S. M. Hutchens‘ recent post about “mutual submission” in marriage got me to thinking about the interpretation of Ephesians 5. Hutchens and I are on the same page theologically when it comes to gender-roles in marriage, though my exegesis of this particular passage differs a little bit from his. Here’s my go at it.
In Ephesians 5:22-25, Paul directs wives to “submit” to their husbands, and husbands to love their wives as Christ loves the church. Traditionally, this text has been understood to teach that husbands should be the leaders of their families.
A newer interpretation, however, says that the command in verse 21 shows the older view to be wrong-headed. For in verse 21, Paul says, “submit to one another in the fear of Christ.” According to this view, the “one another” clearly makes submission a mutual obligation for husbands and wives. In other words, Paul is calling for mutual submission. Husbands submit to their wives, and wives submit to their husbands. This pattern of mutual submission means that husbands are not in fact called to be the leaders of their family.
So which interpretation is right? How is the word of God teaching us to order our families? Is the husband supposed to be the leader, or does the Bible designate no leader?
I think a closer look shows that the newer interpretation has misunderstood the command “submit to one another” in two ways.
(1) The “one another” in verse 21 does not necessarily imply that submission is reciprocal. The word translated “one another” is the Greek term allelois, and its use in the New Testament often has nothing to do with reciprocal action. Here are some examples:
1 Corinthians 7:5, Stop depriving one another, except by agreement for a time that you may devote yourselves to prayer, and come together again lest Satan tempt you because of your lack of self-control.
1 Corinthians 11:33, So then, my brethren, when you come together to eat, wait for one another.
Matthew 24:10, And at that time many will fall away and will deliver up one another and hate one another.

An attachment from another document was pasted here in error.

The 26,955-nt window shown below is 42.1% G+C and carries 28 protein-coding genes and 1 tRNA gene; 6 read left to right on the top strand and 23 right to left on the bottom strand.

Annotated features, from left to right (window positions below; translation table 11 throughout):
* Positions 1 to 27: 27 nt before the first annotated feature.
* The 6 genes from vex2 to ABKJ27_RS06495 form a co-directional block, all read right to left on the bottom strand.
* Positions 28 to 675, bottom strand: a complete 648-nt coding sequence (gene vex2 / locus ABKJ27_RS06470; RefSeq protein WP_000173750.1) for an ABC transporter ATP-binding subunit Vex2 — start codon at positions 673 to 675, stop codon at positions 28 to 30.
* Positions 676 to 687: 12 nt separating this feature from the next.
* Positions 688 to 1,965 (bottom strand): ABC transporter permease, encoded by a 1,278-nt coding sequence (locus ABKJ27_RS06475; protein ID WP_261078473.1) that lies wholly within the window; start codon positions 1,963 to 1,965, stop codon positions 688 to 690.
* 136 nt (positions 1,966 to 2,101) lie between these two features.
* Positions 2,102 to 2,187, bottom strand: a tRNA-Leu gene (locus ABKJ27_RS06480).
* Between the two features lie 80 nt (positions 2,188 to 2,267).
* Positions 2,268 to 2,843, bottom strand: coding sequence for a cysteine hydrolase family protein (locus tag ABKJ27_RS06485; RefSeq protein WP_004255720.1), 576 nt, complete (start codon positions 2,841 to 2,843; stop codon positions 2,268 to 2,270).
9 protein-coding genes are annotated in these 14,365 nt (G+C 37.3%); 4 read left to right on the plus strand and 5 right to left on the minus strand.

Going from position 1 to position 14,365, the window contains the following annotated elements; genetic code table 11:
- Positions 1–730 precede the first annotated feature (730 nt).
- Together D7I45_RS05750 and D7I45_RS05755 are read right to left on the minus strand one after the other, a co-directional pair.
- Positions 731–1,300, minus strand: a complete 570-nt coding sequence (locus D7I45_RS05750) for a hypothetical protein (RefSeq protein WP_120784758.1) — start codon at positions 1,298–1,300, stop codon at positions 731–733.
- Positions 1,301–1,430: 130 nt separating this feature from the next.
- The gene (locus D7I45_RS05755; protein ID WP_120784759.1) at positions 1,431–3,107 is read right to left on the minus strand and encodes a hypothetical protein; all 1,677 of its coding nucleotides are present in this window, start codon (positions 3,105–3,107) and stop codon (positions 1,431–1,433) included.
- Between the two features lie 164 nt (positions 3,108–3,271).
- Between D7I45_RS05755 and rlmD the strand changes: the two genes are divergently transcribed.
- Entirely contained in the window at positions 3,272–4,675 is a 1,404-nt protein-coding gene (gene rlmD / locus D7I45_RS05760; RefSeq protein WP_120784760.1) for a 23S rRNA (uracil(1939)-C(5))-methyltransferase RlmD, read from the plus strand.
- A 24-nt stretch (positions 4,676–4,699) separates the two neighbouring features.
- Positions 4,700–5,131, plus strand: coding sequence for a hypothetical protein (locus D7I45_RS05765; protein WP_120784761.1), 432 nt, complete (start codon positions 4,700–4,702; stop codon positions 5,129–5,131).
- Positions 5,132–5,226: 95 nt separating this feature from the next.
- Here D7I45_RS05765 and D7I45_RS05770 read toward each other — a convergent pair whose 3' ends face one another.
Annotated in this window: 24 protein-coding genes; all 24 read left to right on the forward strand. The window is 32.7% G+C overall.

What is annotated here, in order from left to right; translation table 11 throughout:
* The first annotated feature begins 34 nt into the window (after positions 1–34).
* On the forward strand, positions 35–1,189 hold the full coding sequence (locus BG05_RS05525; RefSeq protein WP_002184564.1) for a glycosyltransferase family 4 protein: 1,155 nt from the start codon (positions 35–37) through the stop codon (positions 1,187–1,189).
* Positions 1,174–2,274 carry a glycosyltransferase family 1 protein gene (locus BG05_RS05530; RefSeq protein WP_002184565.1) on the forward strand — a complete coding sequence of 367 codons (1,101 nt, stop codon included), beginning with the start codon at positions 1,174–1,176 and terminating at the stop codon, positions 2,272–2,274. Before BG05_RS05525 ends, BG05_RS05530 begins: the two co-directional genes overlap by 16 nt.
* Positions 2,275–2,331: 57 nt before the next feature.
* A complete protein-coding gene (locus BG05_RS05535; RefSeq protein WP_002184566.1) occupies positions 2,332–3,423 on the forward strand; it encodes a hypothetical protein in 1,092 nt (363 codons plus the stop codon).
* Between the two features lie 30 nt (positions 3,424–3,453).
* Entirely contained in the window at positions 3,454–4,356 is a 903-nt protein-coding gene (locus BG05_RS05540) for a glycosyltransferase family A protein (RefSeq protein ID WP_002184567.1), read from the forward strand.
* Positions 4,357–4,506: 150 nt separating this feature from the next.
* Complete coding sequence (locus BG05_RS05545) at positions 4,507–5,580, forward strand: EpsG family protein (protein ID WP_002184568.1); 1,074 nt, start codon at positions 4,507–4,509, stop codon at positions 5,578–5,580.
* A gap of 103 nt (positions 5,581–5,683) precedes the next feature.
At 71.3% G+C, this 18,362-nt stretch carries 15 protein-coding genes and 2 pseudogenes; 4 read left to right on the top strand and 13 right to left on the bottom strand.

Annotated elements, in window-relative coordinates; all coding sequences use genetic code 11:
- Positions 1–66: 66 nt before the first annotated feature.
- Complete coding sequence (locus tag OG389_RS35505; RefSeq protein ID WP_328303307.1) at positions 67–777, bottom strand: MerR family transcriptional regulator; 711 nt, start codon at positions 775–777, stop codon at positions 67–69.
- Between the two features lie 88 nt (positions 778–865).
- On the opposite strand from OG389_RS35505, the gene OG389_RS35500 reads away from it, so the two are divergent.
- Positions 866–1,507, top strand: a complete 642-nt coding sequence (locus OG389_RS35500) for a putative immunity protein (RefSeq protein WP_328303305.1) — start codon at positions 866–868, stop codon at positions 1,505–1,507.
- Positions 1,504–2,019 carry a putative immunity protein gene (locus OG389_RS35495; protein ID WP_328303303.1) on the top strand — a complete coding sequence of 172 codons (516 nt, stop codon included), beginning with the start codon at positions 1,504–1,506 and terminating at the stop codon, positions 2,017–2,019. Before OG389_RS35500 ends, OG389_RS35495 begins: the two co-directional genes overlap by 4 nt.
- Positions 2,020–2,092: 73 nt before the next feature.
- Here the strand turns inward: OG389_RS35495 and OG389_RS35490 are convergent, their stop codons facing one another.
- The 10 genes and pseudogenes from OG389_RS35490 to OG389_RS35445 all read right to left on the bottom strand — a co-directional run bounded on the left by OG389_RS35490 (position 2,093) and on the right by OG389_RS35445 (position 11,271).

Luke 12:1, Under these circumstances, after so many thousands of the multitude had gathered together that they were stepping on one another,
Acts 19:38, The courts are in session . . . let them bring charges against one another.
In each one of these texts, the term “one another” is used, and it is clear that reciprocal action is not in view. One party is performing some action and another party is receiving the action. The “one anothers” in these texts would make no sense at all as reciprocal actions. I think “one another” is used in the non-reciprocal sense Ephesians 5:21 as well.
(2) The command to submit is not directed to the husbands. In the Greek text, the verb for submit appears in verse 21 but not in verse 22. Verse 22 specifies what this submission is supposed to look like: “Wives to your own husbands.” When Paul begins instructing the husbands in verse 25, he moves to a totally different verb–love. There is no specific command to the husbands to submit. Only the wives receive such instruction.
So what is the text teaching? It teaches that husbands are to love their wives self-sacrificially and that wives are to follow the leadership of their husbands. Paul says this relationship is patterned after Christ’s relationship to His church.
“The husband is the head of the wife, as Christ also is the head of the church, . . . as the church is subject to Christ, so also the wives ought to be to their husbands in everything. Husbands, love your wives, just as Christ also loved the church and gave Himself up for her” (Ephesians 5:23-25).
There is no reciprocal submission between Christ and his bride; neither is there to be such between husbands and their wives. Are there mutual obligations for husbands and wives? Yes. Is there mutual submission in the reciprocal sense? No.